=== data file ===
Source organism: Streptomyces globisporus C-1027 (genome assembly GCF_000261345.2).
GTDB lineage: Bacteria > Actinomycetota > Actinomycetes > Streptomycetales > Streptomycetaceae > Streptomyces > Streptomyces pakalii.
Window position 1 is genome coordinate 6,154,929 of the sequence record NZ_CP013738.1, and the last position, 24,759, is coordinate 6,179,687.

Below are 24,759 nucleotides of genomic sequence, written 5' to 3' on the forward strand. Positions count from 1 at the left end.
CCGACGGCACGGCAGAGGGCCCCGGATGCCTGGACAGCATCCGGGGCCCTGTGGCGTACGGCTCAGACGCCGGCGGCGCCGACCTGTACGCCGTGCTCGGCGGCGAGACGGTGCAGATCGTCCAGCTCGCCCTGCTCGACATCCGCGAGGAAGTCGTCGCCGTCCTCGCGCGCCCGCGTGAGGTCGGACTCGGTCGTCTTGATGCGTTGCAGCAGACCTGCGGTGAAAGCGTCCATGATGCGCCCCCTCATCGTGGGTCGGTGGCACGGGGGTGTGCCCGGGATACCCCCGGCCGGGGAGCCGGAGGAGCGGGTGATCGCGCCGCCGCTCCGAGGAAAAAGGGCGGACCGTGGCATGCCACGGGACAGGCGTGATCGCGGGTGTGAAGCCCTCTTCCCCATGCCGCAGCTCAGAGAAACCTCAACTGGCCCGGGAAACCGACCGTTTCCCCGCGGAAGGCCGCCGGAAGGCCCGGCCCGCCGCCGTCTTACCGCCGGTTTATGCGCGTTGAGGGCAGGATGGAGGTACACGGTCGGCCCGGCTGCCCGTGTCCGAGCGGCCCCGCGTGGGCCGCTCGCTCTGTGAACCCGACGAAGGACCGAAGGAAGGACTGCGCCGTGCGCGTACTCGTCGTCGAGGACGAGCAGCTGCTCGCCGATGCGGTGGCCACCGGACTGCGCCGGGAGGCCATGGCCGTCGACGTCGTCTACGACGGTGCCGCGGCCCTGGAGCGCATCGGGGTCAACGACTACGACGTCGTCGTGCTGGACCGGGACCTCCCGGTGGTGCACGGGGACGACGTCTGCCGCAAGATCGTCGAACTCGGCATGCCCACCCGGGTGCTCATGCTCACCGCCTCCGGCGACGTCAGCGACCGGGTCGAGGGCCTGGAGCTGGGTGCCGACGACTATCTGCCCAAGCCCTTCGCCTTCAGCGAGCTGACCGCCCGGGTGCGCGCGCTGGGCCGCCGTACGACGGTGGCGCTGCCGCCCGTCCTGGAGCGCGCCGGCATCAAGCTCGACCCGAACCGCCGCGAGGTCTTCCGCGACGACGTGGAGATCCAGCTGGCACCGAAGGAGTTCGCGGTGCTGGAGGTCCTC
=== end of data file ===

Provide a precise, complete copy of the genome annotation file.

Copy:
Source organism: Streptomyces globisporus C-1027 (genome assembly GCF_000261345.2).
GTDB lineage: Bacteria > Actinomycetota > Actinomycetes > Streptomycetales > Streptomycetaceae > Streptomyces > Streptomyces pakalii.
Window position 1 is genome coordinate 6,154,929 of the sequence record NZ_CP013738.1, and the last position, 24,759, is coordinate 6,179,687.

Below are 24,759 nucleotides of genomic sequence, written 5' to 3' on the forward strand. Positions count from 1 at the left end.
CCGACGGCACGGCAGAGGGCCCCGGATGCCTGGACAGCATCCGGGGCCCTGTGGCGTACGGCTCAGACGCCGGCGGCGCCGACCTGTACGCCGTGCTCGGCGGCGAGACGGTGCAGATCGTCCAGCTCGCCCTGCTCGACATCCGCGAGGAAGTCGTCGCCGTCCTCGCGCGCCCGCGTGAGGTCGGACTCGGTCGTCTTGATGCGTTGCAGCAGACCTGCGGTGAAAGCGTCCATGATGCGCCCCCTCATCGTGGGTCGGTGGCACGGGGGTGTGCCCGGGATACCCCCGGCCGGGGAGCCGGAGGAGCGGGTGATCGCGCCGCCGCTCCGAGGAAAAAGGGCGGACCGTGGCATGCCACGGGACAGGCGTGATCGCGGGTGTGAAGCCCTCTTCCCCATGCCGCAGCTCAGAGAAACCTCAACTGGCCCGGGAAACCGACCGTTTCCCCGCGGAAGGCCGCCGGAAGGCCCGGCCCGCCGCCGTCTTACCGCCGGTTTATGCGCGTTGAGGGCAGGATGGAGGTACACGGTCGGCCCGGCTGCCCGTGTCCGAGCGGCCCCGCGTGGGCCGCTCGCTCTGTGAACCCGACGAAGGACCGAAGGAAGGACTGCGCCGTGCGCGTACTCGTCGTCGAGGACGAGCAGCTGCTCGCCGATGCGGTGGCCACCGGACTGCGCCGGGAGGCCATGGCCGTCGACGTCGTCTACGACGGTGCCGCGGCCCTGGAGCGCATCGGGGTCAACGACTACGACGTCGTCGTGCTGGACCGGGACCTCCCGGTGGTGCACGGGGACGACGTCTGCCGCAAGATCGTCGAACTCGGCATGCCCACCCGGGTGCTCATGCTCACCGCCTCCGGCGACGTCAGCGACCGGGTCGAGGGCCTGGAGCTGGGTGCCGACGACTATCTGCCCAAGCCCTTCGCCTTCAGCGAGCTGACCGCCCGGGTGCGCGCGCTGGGCCGCCGTACGACGGTGGCGCTGCCGCCCGTCCTGGAGCGCGCCGGCATCAAGCTCGACCCGAACCGCCGCGAGGTCTTCCGCGACGACGTGGAGATCCAGCTGGCACCGAAGGAGTTCGCGGTGCTGGAGGTCCTC